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Atmospheric Measurement Techniques An interactive open-access journal of the European Geosciences Union
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Discussion papers
https://doi.org/10.5194/amt-2020-13
© Author(s) 2020. This work is distributed under
the Creative Commons Attribution 4.0 License.
https://doi.org/10.5194/amt-2020-13
© Author(s) 2020. This work is distributed under
the Creative Commons Attribution 4.0 License.

Submitted as: research article 03 Feb 2020

Submitted as: research article | 03 Feb 2020

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This preprint is currently under review for the journal AMT.

A Vacuum Ultraviolet Ion Source (VUV-IS) for Iodide-Chemical Ionization Mass Spectrometry: A Substitute for Radioactive Ion Sources

Yi Ji1, L. Gregory Huey1, David J. Tanner1, Young Ro Lee1, Patrick R. Veres2, J. Andrew Neuman2,3, Yuhang Wang1, and Xinming Wang4 Yi Ji et al.
  • 1School of Earth and Atmospheric Sciences, Georgia Institute of Technology, Atlanta, GA 30332, USA
  • 2NOAA Earth System Research Laboratory (ESRL) Chemical Science Division, Boulder,Colorado, 80305, USA
  • 3Cooperative Institute for Research in Environmental Sciences, University of Colorado Boulder, Boulder, Colorado, 80309, USA
  • 4State Key Laboratory of Organic Geochemistry, Guangzhou Institute of Geochemistry, Chinese Academy of Sciences, Guangzhou 510640, China

Abstract. A new ion source (IS) utilizing vacuum ultraviolet (VUV) light is developed and characterized for use with iodide-chemical ionization mass spectrometers (I-CIMS). The VUV-IS utilizes a compact krypton lamp that emits light in two wavelength bands corresponding to energies of ~10.0 and 10.6 eV. The VUV light photoionizes either methyl iodide (ionization potential, IP = 9.54 ± 0.02 eV) or benzene (IP = 9.24378 ± 0.00007 eV) to form cations and photoelectrons. The electrons react with methyl iodide to form I which serves as the reagent ion for the CIMS. The VUV-IS is characterized by measuring the sensitivity of a quadrupole CIMS (Q-CIMS) to formic acid, molecular chlorine, and nitryl chloride under a variety of flow and pressure conditions. The sensitivity of the Q-CIMS, with the VUV-IS, reached up to ~700 Hz pptv−1, with detection limits of less than 1 pptv for a one minute integration period. The reliability of the Q-CIMS with a VUV-IS is demonstrated with data from a month long ground-based field campaign. The VUV-IS is further tested by operation on a high resolution time-of-flight CIMS (TOF-CIMS). Sensitivities greater than 25 Hz pptv−1 were obtained for formic acid and molecular chlorine, which were similar to that obtained with a radioactive source. In addition, the mass spectra from sampling ambient air was cleaner with the VUV-IS on the TOF-CIMS compared to measurements using a radioactive source. These results demonstrate that the VUV lamp is a viable substitute for radioactive ion sources on I-CIMS systems for most applications. In addition, the VUV-IS can likely be extended to other reagent ions, such as SF6 which are formed from high IP electron attachers, by the use of absorbers such as benzene to serve as a source of photoelectrons.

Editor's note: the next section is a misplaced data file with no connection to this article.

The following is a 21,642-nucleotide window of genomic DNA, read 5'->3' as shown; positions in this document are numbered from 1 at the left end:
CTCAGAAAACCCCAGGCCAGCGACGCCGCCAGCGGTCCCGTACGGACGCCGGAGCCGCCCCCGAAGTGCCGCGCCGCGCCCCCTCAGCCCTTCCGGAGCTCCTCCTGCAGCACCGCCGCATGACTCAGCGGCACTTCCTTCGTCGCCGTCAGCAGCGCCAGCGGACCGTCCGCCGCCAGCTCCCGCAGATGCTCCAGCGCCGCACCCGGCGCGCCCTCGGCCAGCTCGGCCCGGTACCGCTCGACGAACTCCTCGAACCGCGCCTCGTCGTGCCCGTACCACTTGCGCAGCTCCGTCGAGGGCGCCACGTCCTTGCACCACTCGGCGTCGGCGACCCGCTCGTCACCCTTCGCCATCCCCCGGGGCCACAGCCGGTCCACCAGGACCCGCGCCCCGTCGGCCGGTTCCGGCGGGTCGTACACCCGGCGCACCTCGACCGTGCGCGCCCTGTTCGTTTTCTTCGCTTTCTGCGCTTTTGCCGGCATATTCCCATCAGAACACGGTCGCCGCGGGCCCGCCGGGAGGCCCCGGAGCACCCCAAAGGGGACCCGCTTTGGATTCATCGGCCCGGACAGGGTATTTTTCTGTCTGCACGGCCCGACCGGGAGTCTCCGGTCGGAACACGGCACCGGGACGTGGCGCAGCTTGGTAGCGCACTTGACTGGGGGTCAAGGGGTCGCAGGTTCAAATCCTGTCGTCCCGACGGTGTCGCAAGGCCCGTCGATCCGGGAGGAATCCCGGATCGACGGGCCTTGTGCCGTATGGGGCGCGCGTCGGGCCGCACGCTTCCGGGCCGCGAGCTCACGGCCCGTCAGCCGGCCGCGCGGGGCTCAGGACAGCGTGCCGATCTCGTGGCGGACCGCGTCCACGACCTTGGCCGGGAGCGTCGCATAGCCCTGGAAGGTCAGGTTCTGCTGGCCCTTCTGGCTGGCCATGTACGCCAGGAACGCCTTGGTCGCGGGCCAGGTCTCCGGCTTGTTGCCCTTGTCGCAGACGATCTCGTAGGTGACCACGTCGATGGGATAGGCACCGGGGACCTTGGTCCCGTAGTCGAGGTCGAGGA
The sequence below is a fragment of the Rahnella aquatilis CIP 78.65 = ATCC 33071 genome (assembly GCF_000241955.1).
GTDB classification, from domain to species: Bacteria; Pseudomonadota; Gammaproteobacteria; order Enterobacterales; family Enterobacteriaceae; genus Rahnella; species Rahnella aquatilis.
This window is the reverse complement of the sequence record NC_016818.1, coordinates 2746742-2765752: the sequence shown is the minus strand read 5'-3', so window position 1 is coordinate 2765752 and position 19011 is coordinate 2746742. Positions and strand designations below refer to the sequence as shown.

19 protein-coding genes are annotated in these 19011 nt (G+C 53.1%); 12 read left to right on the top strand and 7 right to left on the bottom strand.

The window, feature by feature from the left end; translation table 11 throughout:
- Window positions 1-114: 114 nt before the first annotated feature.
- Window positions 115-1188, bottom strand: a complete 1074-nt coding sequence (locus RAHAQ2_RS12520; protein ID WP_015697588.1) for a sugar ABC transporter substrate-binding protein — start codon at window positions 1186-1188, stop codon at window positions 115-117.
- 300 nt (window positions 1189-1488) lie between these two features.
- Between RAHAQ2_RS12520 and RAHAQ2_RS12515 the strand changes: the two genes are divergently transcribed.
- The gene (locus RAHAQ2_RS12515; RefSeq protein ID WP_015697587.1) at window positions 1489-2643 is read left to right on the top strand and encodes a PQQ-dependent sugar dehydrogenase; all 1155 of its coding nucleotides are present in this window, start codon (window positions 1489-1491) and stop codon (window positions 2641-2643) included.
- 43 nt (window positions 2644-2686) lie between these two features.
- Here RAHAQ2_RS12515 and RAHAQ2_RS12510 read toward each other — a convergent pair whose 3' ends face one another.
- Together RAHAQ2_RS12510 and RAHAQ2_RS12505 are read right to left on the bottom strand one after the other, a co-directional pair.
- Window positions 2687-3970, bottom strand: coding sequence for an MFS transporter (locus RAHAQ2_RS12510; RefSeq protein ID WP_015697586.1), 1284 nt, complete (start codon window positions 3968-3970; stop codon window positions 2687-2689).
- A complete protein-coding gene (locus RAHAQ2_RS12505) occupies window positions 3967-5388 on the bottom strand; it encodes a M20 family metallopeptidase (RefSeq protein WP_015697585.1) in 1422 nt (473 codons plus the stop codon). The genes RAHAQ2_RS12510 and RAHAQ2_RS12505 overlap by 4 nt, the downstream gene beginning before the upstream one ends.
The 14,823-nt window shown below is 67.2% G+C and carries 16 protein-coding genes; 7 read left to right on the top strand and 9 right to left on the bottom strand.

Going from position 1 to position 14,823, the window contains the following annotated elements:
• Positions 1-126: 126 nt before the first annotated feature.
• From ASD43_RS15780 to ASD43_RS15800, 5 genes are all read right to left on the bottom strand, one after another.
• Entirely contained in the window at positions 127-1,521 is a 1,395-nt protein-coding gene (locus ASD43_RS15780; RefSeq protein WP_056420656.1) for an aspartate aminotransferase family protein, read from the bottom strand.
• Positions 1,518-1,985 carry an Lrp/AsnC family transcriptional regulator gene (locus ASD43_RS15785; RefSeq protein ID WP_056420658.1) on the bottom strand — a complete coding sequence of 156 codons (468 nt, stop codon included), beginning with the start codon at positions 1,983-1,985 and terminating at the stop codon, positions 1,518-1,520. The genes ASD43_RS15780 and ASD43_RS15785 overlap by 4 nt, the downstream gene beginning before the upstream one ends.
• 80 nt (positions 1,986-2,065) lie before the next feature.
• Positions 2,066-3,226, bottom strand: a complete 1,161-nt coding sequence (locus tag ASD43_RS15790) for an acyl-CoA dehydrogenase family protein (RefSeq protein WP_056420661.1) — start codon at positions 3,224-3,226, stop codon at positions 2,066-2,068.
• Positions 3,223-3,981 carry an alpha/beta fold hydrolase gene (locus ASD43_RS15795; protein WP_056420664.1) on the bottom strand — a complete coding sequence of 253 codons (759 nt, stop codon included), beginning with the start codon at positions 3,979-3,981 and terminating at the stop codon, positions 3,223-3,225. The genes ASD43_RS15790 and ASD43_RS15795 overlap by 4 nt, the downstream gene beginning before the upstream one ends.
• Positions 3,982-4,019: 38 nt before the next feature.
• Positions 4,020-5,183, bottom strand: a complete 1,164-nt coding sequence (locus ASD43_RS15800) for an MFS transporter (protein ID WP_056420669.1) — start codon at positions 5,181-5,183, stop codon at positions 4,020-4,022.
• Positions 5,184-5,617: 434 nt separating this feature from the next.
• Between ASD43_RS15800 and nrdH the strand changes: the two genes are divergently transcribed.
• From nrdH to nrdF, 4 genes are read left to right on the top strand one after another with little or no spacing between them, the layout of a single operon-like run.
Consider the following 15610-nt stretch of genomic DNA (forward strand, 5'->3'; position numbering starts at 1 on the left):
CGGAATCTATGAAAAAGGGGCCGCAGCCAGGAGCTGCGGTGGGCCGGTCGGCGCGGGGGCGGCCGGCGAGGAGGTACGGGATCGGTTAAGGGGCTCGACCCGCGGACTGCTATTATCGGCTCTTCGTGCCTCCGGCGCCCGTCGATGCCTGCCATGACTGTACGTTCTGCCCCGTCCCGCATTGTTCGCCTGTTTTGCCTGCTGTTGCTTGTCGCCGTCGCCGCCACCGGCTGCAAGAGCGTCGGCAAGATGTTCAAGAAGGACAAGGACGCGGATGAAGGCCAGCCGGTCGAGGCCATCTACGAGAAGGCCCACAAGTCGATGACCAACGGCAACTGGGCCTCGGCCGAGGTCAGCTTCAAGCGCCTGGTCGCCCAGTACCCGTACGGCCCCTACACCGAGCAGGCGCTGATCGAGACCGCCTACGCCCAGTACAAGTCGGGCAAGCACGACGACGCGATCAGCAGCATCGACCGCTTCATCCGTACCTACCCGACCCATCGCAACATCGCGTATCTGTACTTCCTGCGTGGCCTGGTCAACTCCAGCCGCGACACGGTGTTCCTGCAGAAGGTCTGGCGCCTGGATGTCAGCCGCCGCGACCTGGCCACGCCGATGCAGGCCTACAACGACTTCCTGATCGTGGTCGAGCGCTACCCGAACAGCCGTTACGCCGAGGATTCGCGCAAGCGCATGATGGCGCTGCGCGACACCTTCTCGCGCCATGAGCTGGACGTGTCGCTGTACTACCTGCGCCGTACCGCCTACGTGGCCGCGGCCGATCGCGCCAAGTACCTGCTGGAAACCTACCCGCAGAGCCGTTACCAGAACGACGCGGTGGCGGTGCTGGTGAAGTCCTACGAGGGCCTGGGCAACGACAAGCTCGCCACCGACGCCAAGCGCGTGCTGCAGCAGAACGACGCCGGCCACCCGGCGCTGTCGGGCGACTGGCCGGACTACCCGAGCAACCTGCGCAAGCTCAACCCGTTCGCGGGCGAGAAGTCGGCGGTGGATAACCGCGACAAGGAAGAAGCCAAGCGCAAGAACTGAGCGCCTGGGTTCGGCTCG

Yi Ji et al.

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Latest update: 17 Feb 2020
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Short summary
A common way of measuring trace gases in the atmosphere is chemical ionization mass spectrometry. One large drawback of these instrument is the need to use radioactive ion sources. In these work we demonstrate a simple ion source that uses a small lamp that is as effective as a radioactive source.
A common way of measuring trace gases in the atmosphere is chemical ionization mass...
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